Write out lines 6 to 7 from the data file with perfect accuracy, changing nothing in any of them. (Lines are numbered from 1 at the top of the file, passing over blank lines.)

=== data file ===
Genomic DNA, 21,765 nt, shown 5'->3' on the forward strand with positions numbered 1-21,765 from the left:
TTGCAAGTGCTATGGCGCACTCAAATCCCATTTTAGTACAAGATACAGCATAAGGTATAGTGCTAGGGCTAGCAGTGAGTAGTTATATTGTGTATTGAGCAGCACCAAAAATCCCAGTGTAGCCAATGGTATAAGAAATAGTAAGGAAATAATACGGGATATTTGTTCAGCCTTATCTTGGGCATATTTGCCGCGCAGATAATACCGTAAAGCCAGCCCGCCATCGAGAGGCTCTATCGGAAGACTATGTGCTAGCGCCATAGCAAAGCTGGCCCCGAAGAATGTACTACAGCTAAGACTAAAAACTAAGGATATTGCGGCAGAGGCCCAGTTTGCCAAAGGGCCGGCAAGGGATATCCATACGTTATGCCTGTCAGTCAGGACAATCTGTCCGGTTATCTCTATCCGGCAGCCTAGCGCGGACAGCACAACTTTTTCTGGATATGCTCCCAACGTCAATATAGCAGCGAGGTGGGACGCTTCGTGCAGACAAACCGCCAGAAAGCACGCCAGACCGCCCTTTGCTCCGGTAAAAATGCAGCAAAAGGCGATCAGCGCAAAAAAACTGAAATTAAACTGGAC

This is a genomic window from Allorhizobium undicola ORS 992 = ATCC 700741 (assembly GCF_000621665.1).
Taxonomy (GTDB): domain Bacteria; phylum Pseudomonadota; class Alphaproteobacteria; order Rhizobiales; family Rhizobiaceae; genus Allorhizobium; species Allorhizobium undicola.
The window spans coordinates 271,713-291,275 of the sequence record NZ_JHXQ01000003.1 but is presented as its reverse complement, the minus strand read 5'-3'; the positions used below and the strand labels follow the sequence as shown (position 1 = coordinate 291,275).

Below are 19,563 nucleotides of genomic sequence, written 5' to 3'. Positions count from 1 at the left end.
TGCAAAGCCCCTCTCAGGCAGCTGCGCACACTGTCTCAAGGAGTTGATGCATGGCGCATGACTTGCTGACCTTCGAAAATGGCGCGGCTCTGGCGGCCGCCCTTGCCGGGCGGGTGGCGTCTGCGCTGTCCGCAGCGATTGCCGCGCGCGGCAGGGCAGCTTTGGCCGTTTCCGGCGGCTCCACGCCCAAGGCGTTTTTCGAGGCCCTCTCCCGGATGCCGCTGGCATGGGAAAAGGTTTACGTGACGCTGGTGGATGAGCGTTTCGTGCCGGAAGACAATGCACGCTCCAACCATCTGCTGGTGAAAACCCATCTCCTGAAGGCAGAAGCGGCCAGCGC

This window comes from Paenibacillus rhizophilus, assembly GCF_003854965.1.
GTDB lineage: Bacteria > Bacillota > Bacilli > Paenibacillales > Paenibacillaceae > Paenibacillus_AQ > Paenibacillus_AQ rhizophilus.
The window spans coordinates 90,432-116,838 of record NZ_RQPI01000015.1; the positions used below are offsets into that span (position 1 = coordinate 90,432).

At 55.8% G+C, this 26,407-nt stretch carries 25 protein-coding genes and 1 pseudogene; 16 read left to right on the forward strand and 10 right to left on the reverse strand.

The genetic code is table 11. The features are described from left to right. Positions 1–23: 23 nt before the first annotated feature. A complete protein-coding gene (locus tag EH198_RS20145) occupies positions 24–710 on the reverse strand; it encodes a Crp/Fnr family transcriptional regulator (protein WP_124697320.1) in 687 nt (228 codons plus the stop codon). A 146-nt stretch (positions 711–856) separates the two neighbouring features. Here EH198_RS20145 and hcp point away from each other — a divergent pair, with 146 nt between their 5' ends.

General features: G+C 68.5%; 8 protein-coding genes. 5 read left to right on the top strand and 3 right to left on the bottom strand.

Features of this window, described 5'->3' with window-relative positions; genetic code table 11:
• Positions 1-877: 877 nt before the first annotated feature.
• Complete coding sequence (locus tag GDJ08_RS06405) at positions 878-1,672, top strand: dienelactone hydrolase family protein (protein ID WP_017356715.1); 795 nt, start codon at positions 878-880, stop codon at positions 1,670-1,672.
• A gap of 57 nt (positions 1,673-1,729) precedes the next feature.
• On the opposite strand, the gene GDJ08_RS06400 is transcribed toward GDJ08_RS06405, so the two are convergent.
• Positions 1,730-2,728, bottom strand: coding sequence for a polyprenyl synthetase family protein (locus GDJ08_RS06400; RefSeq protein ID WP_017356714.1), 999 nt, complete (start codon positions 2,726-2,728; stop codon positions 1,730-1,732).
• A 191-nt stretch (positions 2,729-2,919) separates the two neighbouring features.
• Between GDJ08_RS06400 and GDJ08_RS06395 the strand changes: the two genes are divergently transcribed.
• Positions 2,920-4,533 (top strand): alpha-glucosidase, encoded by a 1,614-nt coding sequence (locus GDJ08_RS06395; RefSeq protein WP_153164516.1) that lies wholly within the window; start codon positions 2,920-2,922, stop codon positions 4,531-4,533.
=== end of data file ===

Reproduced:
Below are 19,563 nucleotides of genomic sequence, written 5' to 3'. Positions count from 1 at the left end.
TGCAAAGCCCCTCTCAGGCAGCTGCGCACACTGTCTCAAGGAGTTGATGCATGGCGCATGACTTGCTGACCTTCGAAAATGGCGCGGCTCTGGCGGCCGCCCTTGCCGGGCGGGTGGCGTCTGCGCTGTCCGCAGCGATTGCCGCGCGCGGCAGGGCAGCTTTGGCCGTTTCCGGCGGCTCCACGCCCAAGGCGTTTTTCGAGGCCCTCTCCCGGATGCCGCTGGCATGGGAAAAGGTTTACGTGACGCTGGTGGATGAGCGTTTCGTGCCGGAAGACAATGCACGCTCCAACCATCTGCTGGTGAAAACCCATCTCCTGAAGGCAGAAGCGGCCAGCGC